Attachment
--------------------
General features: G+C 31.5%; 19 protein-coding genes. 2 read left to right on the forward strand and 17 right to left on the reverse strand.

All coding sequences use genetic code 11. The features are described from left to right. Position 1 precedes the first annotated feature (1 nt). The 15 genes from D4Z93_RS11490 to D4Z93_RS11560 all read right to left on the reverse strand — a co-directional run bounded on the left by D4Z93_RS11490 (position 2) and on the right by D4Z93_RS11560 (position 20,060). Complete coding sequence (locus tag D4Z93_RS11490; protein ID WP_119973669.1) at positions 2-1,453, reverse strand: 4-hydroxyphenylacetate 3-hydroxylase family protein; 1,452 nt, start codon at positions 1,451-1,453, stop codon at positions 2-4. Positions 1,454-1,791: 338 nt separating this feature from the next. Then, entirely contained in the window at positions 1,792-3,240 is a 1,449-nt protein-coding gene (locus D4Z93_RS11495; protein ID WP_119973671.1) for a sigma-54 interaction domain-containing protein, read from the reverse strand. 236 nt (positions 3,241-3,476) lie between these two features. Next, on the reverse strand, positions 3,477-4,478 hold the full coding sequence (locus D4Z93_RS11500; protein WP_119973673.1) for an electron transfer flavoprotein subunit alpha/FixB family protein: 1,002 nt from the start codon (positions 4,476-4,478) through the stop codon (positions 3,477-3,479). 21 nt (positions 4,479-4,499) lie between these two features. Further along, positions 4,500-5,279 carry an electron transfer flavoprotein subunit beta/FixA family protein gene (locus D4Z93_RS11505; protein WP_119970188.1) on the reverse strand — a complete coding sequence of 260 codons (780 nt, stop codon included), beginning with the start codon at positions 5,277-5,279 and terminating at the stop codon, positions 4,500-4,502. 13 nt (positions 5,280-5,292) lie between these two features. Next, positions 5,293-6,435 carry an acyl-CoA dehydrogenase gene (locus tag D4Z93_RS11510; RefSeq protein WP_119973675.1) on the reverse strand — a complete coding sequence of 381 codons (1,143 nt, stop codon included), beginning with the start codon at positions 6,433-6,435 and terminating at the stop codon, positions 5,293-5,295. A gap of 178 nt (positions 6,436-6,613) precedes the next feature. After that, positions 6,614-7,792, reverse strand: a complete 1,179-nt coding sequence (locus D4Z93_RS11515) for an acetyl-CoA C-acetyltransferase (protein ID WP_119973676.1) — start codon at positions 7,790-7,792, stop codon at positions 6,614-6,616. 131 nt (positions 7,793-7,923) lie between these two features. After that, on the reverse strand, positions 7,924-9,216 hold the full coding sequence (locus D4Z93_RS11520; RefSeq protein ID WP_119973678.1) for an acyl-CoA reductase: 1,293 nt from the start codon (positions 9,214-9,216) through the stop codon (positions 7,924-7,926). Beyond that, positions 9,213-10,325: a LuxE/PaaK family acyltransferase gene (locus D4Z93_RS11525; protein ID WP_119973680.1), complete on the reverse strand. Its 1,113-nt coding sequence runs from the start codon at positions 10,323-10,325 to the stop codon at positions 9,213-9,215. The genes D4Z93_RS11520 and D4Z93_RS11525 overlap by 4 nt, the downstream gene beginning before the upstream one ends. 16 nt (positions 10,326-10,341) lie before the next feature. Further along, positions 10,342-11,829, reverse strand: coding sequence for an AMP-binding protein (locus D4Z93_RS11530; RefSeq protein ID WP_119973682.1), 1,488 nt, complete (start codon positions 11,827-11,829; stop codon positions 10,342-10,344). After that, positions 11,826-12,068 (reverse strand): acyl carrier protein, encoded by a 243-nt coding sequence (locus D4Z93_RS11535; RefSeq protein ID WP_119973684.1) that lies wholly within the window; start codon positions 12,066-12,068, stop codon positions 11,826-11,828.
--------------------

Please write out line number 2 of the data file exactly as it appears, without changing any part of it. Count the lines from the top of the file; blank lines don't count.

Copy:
All coding sequences use genetic code 11. The features are described from left to right. Position 1 precedes the first annotated feature (1 nt). The 15 genes from D4Z93_RS11490 to D4Z93_RS11560 all read right to left on the reverse strand — a co-directional run bounded on the left by D4Z93_RS11490 (position 2) and on the right by D4Z93_RS11560 (position 20,060). Complete coding sequence (locus tag D4Z93_RS11490; protein ID WP_119973669.1) at positions 2-1,453, reverse strand: 4-hydroxyphenylacetate 3-hydroxylase family protein; 1,452 nt, start codon at positions 1,451-1,453, stop codon at positions 2-4. Positions 1,454-1,791: 338 nt separating this feature from the next. Then, entirely contained in the window at positions 1,792-3,240 is a 1,449-nt protein-coding gene (locus D4Z93_RS11495; protein ID WP_119973671.1) for a sigma-54 interaction domain-containing protein, read from the reverse strand. 236 nt (positions 3,241-3,476) lie between these two features. Next, on the reverse strand, positions 3,477-4,478 hold the full coding sequence (locus D4Z93_RS11500; protein WP_119973673.1) for an electron transfer flavoprotein subunit alpha/FixB family protein: 1,002 nt from the start codon (positions 4,476-4,478) through the stop codon (positions 3,477-3,479). 21 nt (positions 4,479-4,499) lie between these two features. Further along, positions 4,500-5,279 carry an electron transfer flavoprotein subunit beta/FixA family protein gene (locus D4Z93_RS11505; protein WP_119970188.1) on the reverse strand — a complete coding sequence of 260 codons (780 nt, stop codon included), beginning with the start codon at positions 5,277-5,279 and terminating at the stop codon, positions 4,500-4,502. 13 nt (positions 5,280-5,292) lie between these two features. Next, positions 5,293-6,435 carry an acyl-CoA dehydrogenase gene (locus tag D4Z93_RS11510; RefSeq protein WP_119973675.1) on the reverse strand — a complete coding sequence of 381 codons (1,143 nt, stop codon included), beginning with the start codon at positions 6,433-6,435 and terminating at the stop codon, positions 5,293-5,295. A gap of 178 nt (positions 6,436-6,613) precedes the next feature. After that, positions 6,614-7,792, reverse strand: a complete 1,179-nt coding sequence (locus D4Z93_RS11515) for an acetyl-CoA C-acetyltransferase (protein ID WP_119973676.1) — start codon at positions 7,790-7,792, stop codon at positions 6,614-6,616. 131 nt (positions 7,793-7,923) lie between these two features. After that, on the reverse strand, positions 7,924-9,216 hold the full coding sequence (locus D4Z93_RS11520; RefSeq protein ID WP_119973678.1) for an acyl-CoA reductase: 1,293 nt from the start codon (positions 9,214-9,216) through the stop codon (positions 7,924-7,926). Beyond that, positions 9,213-10,325: a LuxE/PaaK family acyltransferase gene (locus D4Z93_RS11525; protein ID WP_119973680.1), complete on the reverse strand. Its 1,113-nt coding sequence runs from the start codon at positions 10,323-10,325 to the stop codon at positions 9,213-9,215. The genes D4Z93_RS11520 and D4Z93_RS11525 overlap by 4 nt, the downstream gene beginning before the upstream one ends. 16 nt (positions 10,326-10,341) lie before the next feature. Further along, positions 10,342-11,829, reverse strand: coding sequence for an AMP-binding protein (locus D4Z93_RS11530; RefSeq protein ID WP_119973682.1), 1,488 nt, complete (start codon positions 11,827-11,829; stop codon positions 10,342-10,344). After that, positions 11,826-12,068 (reverse strand): acyl carrier protein, encoded by a 243-nt coding sequence (locus D4Z93_RS11535; RefSeq protein ID WP_119973684.1) that lies wholly within the window; start codon positions 12,066-12,068, stop codon positions 11,826-11,828.